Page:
Childhood mashup strikes Eternia in He-Man / Thundercats #5 Review

Childhood mashup strikes Eternia in He-Man / Thundercats #5 Review

He-Man/Thundercats #5
DC Comics

Written by: Lloyd Goldfine and Rob David
Art by: Freddie E. Williams II
Colors by: Jeremy Colwell

At some point in any action figured filled childhood there came a point where worlds blended together and all the characters fought each other. The limited series by Rob David and Lloyd Goldfine had avoided this low hanging narrative fruit through the first four issues. David and Goldfine peppered each issue with visceral action and mythology that expanded the worlds of both franchises. Issue #5 appears to take place during the events of the last issue and thus the battle is a holding pattern until the central heroes can arrive.

Those childhood battles that provided a fun way for various characters to interact created team ups of personalities and abilities. Fans of each of these franchises could have been waiting for this issue to see those mashup moments. Man-at-Arms building with Panthro. Cheetra and Teela teaming up to fight evil. Even the child personifications in Orko and the twins WilyKit and WilyKat get a chance to see action. In true 1980’s cartoon fashion, Snarf gets to be a bumbling hero as well. The battle is fun and well choreographed and works well to show what happened with the rest of the cast during the last issue. Unfortunately, while it’s a sweet treat to see favorite characters in the spotlight, like candy it’s ultimately unsatisfying.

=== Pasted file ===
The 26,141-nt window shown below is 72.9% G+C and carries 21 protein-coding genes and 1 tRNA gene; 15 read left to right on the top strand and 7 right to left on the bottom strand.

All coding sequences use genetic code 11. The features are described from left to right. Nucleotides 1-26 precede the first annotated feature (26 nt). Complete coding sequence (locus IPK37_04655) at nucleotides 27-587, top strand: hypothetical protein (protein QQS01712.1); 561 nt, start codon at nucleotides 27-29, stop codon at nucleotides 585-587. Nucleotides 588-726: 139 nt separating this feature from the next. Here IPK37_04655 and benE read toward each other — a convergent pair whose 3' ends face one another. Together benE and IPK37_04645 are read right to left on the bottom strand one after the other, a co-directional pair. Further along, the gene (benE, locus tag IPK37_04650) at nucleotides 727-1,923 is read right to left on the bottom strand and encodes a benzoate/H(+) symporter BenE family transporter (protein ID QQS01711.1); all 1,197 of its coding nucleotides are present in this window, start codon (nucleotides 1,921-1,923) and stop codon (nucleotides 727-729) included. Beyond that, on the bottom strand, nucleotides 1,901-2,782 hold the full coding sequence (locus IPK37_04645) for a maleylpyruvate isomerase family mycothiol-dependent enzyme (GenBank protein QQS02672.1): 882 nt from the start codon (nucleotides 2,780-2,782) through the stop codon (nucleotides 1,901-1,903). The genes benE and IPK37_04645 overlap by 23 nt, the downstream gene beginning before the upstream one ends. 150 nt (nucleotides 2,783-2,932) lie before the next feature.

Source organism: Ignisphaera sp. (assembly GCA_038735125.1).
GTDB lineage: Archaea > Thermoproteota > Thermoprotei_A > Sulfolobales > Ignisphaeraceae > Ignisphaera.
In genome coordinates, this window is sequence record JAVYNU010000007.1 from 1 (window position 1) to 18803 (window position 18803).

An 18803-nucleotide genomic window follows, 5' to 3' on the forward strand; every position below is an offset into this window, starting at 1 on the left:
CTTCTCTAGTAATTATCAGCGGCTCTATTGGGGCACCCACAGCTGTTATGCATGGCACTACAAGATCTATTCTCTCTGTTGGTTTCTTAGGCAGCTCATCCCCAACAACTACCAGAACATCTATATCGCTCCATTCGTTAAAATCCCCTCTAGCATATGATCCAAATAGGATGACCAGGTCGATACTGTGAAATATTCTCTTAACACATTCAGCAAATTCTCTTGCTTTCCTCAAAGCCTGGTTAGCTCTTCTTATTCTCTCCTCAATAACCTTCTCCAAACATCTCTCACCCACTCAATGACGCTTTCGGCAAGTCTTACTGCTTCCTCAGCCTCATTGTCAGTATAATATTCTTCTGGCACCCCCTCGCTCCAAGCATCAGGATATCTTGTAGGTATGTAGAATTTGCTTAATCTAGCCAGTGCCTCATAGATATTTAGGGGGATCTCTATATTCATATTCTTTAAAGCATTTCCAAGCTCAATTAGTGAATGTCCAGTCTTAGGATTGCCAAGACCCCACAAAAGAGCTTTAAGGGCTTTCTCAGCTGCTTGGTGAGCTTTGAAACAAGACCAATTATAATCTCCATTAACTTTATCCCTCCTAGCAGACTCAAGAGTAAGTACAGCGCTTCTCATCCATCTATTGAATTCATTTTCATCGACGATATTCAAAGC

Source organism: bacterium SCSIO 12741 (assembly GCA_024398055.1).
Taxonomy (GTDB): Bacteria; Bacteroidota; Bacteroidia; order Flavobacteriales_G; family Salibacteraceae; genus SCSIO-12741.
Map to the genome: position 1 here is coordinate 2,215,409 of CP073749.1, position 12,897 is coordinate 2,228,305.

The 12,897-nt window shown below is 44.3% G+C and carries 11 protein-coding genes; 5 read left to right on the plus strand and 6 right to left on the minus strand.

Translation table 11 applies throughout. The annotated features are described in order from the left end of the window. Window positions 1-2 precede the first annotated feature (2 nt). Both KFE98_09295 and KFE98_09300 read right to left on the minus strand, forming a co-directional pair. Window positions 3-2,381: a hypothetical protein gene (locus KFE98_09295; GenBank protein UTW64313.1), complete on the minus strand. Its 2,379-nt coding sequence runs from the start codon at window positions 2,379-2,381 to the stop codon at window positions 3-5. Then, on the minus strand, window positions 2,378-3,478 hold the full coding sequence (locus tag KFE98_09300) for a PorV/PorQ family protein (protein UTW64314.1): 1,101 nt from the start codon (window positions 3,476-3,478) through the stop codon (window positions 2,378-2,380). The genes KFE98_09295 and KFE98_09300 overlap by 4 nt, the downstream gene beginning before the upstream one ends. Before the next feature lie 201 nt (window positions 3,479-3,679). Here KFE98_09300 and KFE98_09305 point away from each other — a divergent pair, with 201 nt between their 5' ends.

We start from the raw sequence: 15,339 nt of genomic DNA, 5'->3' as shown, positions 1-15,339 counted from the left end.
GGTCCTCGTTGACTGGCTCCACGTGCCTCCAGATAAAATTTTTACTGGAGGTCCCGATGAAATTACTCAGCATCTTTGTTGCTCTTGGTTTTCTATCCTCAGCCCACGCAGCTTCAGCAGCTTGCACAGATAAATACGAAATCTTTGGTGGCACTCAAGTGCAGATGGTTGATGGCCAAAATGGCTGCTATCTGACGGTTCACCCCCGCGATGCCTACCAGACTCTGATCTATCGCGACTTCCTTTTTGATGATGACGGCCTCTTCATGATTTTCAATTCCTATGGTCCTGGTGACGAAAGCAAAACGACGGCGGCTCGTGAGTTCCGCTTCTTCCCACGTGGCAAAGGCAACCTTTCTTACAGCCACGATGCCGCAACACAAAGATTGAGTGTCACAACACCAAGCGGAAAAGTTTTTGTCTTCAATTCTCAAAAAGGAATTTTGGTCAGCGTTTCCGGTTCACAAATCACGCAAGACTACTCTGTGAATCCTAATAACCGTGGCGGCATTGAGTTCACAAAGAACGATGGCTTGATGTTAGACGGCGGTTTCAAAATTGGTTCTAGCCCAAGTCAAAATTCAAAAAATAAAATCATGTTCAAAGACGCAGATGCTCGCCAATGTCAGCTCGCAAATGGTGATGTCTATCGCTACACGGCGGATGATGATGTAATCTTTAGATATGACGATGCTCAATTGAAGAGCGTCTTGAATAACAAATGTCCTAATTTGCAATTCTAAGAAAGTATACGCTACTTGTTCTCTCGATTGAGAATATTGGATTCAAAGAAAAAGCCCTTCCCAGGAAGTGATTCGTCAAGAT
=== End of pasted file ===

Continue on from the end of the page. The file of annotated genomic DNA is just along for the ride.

Freddie E. Williams II artwork remains satisfying though. His colorful depictions of the characters and the battle is the highlight of this issue. How Williams depicts the interactions with the spectral Jaga and the Sorceress is both mystical and powerful as they provide the key to turning the battle. Both of these characters were limited in this crossover and this issue provides them both a chance to shine. Williams II art and Jeremy Colwell’s colors are a constant source of enjoyment for fans of either franchise. Colwell’s dreamy colors are fitting for the childhood recollections that many readers will have reading this series.

The issue is action packed but ultimately does little to move the story forward. Issue #6 should be an exciting conclusion to this fandom crossover, but issue #5 is a fun bit a fan service that provides time for each of the supporting cast, but ultimately is a way to pass the time until star characters arrive. The final issue sets up a climatic battle between the united villains of Skeletor and Mumm-Ra and the central heroes of Lion-o and He-Man.

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